LONDON (The Deal) -- General Electric (GE) announced an agreement on Tuesday to sell its European buyout finance business to Sumitomo Mitsui Banking Corp. Europe for about $2.2 billion, as it continues to refocus on its core industrial operations.
The deal, which was separately confirmed by SMBCE parent Sumitomo Mitsui Banking Corp. (SMFG), covers a portfolio of loans for acquisition finance, primarily extended to private-equity funds and the related businesses.
The deal includes personnel at the lending business, according to GE.
Sumitomo said that the loans relate to about 100 European companies and that the acquisition of the assets will accelerate its efforts to develop a more diversified portfolio of credit assets with higher quality and profitability.
It also said that the deal will allow it to broaden and strengthen its client base in the European market while diversifying its business portfolio.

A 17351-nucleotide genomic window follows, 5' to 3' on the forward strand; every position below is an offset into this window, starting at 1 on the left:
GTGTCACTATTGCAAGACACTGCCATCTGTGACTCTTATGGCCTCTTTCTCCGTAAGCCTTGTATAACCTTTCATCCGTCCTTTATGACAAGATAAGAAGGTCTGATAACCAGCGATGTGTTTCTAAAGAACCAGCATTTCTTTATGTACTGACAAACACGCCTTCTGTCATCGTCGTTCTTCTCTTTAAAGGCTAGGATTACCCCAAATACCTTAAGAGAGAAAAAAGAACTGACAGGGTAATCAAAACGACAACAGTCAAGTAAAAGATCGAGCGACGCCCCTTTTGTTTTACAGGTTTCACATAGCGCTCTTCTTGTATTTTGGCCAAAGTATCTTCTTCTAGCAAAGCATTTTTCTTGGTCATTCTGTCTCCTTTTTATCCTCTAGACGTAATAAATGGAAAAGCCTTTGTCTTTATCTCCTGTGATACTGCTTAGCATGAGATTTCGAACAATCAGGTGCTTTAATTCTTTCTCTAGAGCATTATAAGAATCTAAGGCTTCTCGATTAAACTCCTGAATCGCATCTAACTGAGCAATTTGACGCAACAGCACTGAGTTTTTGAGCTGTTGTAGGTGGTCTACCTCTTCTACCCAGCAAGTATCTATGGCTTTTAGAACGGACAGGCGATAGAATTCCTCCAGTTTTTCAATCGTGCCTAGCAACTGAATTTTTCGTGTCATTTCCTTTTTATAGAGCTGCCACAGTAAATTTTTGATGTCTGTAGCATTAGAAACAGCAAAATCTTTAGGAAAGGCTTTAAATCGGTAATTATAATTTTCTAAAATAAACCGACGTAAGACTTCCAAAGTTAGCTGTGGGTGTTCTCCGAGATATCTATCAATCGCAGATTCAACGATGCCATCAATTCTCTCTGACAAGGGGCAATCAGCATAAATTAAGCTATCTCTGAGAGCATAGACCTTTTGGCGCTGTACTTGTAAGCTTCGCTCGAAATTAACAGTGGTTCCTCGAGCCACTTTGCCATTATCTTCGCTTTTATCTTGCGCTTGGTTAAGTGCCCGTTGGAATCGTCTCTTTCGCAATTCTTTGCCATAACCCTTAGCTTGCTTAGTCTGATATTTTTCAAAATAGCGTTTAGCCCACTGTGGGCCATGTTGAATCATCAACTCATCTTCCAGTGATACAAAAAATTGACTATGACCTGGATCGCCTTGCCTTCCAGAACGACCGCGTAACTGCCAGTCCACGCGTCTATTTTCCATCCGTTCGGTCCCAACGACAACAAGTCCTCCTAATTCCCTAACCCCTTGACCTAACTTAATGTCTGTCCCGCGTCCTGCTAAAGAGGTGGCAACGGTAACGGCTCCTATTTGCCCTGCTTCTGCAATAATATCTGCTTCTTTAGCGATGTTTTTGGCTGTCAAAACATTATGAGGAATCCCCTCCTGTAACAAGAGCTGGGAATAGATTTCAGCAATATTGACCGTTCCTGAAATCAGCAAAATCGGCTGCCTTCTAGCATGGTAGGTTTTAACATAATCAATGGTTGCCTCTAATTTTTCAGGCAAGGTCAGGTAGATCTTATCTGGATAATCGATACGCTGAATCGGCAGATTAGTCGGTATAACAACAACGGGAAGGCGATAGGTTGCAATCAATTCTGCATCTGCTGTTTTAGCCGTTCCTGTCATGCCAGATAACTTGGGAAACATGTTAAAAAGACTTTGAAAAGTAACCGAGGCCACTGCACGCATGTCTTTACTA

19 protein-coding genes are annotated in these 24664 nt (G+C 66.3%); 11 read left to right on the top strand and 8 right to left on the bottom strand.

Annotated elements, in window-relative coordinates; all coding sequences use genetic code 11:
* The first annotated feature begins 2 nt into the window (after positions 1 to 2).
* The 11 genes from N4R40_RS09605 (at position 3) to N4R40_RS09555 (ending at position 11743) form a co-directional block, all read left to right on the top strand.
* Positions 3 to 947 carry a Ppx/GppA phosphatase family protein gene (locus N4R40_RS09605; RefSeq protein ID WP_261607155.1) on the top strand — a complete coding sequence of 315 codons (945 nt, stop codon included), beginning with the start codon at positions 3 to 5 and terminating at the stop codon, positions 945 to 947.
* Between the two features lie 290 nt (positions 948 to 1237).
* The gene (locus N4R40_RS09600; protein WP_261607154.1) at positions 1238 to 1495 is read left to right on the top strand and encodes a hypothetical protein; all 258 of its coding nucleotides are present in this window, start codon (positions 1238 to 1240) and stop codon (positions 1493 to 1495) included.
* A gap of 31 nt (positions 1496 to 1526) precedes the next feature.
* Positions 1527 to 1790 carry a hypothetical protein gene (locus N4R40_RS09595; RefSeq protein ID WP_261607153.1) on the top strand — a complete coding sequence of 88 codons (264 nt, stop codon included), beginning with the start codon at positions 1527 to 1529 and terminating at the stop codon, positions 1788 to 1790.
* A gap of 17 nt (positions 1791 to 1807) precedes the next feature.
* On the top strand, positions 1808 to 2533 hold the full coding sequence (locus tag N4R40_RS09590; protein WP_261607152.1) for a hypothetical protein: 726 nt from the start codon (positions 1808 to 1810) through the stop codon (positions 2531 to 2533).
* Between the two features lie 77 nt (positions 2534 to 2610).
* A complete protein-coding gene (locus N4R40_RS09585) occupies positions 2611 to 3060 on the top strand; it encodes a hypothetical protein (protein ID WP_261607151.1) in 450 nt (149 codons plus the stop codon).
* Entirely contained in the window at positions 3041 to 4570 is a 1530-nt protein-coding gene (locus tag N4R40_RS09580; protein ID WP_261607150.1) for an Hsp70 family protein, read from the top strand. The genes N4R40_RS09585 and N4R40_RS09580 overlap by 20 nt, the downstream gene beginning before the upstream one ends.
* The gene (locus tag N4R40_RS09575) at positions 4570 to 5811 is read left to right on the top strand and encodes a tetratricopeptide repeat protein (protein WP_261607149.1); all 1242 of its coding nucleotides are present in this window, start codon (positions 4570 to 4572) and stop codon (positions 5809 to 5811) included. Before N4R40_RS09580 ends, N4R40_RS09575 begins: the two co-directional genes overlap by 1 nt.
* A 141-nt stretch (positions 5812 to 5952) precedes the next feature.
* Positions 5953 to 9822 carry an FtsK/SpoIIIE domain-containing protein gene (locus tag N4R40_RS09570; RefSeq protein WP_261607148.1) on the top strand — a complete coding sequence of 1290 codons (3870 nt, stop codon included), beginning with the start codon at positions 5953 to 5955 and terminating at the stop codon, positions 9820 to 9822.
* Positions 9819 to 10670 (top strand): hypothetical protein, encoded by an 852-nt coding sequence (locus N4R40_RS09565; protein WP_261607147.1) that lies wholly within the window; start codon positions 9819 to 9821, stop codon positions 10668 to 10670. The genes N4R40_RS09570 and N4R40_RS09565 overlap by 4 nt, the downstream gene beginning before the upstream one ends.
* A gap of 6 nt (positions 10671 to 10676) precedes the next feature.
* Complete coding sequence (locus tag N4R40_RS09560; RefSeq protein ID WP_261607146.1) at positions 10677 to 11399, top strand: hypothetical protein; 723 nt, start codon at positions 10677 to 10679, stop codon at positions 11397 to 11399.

The deal, reached between SMBCE, GE Corporate Finance Bank SCA and affiliates of GE Capital, doesn't include GE's $1 billion investment in the European Senior Secured Loan Programme and European Loan Programme, both joint ventures between affiliates of GE Capital and affiliates of Ares Capital (ARCC).
GE said that the deal is part of its strategy of divesting most of GE Capital, a program that has already resulted in agreements to sell about $23 billion in assets.
The program should be largely complete by the end of next year, providing dividends to GE of about $35 billion.
GE said that it is on track to sell $100 billion by the end of the year and that the sale of the portfolio to SMBCE would contribute about $400 million of capital to the dividend target.
"As GE Capital continues to execute on its strategy to sell most of the assets of GE Capital, this agreement with SMBCE shows our European businesses are of great interest to financial services firms around the world," Keith Sherin, GE Capital's chairman and chief executive said in a statement. "We had many indications of interest in this business and are pleased to partner with SMBCE on the sale of this franchise."
GE Capital said that its sale of Budapest Bank to the Hungarian State, also part of the sell-off plan, closed on Monday.
Bank of America Merrill Lynch and Citigroup Global Markets advised GE. Oliver Hipperson and Tim Lewis of Clifford Chance provided legal advice.
Barclays and David Holdsworth and Lorna Tennent of Linklaters advised SMBCE.